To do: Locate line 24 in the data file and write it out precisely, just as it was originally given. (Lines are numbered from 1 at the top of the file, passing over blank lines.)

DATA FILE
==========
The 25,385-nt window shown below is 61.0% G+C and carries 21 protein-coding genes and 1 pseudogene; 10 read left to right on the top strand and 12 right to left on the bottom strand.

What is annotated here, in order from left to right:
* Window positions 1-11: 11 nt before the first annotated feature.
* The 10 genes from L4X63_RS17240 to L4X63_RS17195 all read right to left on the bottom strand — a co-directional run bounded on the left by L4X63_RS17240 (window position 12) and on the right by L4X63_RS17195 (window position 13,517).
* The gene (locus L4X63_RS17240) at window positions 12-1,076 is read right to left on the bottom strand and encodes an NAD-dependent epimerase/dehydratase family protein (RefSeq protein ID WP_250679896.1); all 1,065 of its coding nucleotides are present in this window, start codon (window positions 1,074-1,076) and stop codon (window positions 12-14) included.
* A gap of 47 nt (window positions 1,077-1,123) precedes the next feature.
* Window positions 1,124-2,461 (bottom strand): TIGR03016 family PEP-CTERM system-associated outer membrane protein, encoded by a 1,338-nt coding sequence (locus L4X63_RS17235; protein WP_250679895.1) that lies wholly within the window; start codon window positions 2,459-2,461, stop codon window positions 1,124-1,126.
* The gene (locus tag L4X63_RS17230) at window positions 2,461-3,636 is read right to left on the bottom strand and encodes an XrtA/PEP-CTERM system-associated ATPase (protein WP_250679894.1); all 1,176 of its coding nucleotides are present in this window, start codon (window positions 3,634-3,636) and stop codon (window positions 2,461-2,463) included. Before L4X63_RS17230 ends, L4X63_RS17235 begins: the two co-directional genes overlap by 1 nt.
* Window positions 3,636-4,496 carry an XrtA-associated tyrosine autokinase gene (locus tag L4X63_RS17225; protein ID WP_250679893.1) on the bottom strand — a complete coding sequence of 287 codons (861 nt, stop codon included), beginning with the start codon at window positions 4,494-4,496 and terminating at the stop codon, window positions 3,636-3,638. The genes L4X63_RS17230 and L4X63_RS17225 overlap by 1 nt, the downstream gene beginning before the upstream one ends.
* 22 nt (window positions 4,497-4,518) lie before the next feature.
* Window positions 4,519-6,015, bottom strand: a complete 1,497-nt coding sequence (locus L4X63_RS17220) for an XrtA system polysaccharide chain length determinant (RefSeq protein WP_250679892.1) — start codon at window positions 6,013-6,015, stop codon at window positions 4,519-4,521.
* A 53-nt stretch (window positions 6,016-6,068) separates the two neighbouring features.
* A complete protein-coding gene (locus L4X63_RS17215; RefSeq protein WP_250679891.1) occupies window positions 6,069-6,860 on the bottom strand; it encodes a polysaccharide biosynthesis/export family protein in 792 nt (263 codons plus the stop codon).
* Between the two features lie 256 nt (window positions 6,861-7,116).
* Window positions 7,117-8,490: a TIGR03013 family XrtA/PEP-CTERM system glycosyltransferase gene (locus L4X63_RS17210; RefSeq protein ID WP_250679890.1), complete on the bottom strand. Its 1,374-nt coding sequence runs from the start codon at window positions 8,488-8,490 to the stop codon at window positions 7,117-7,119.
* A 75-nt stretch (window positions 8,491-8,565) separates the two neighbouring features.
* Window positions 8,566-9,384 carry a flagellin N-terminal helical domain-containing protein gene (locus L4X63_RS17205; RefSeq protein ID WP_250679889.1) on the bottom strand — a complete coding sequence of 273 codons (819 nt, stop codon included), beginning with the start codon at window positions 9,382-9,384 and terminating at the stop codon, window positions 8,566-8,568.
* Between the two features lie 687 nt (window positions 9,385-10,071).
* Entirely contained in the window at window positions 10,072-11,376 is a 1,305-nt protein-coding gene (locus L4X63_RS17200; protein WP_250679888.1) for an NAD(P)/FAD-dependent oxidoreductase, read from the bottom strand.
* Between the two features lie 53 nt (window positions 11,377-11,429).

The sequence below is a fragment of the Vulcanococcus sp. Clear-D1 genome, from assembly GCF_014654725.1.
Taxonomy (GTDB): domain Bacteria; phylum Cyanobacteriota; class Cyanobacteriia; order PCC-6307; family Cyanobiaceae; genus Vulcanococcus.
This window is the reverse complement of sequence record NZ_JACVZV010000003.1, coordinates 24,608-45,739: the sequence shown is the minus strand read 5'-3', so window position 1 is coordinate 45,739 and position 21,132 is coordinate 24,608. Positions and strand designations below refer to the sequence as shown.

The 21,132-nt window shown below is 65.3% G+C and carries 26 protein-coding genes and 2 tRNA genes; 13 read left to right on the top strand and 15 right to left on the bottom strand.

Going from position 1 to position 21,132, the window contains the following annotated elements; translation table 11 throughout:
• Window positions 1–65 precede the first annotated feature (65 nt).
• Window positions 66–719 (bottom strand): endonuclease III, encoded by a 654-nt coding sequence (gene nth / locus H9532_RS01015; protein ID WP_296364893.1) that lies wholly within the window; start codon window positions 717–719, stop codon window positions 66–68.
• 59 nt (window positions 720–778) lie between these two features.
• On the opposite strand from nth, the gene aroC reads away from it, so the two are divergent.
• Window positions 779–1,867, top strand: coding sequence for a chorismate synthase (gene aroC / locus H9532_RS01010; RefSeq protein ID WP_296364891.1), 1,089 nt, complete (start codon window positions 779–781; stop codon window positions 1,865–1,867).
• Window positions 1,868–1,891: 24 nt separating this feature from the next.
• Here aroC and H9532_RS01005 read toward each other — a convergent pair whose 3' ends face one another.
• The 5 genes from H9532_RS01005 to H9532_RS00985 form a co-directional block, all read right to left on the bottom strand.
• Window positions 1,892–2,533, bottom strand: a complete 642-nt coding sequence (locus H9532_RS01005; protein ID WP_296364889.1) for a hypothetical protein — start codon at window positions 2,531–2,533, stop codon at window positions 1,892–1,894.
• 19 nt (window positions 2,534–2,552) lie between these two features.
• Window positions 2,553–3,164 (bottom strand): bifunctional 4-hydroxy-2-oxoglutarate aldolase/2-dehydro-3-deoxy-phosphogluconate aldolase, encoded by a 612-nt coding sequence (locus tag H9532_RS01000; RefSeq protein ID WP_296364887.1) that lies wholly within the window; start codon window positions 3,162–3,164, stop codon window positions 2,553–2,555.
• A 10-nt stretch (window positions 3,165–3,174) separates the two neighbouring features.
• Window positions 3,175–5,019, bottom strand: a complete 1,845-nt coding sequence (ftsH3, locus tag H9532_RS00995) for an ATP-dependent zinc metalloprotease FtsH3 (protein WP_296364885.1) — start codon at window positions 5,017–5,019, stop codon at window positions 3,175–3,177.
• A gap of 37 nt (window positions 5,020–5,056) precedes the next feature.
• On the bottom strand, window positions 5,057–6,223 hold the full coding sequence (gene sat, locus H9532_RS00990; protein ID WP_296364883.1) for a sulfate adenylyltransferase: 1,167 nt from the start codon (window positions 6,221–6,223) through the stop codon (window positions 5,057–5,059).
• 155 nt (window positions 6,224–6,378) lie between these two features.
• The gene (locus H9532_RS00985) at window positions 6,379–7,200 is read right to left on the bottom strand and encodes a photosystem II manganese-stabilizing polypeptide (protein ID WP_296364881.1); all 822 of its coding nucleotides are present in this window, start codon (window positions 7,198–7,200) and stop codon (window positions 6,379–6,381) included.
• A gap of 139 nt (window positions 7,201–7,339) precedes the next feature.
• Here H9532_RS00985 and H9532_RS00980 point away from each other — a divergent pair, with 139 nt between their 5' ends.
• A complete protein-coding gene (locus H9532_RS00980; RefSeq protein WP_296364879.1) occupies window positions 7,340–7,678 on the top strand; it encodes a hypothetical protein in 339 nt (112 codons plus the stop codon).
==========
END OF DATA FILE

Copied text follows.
The 21,132-nt window shown below is 65.3% G+C and carries 26 protein-coding genes and 2 tRNA genes; 13 read left to right on the top strand and 15 right to left on the bottom strand.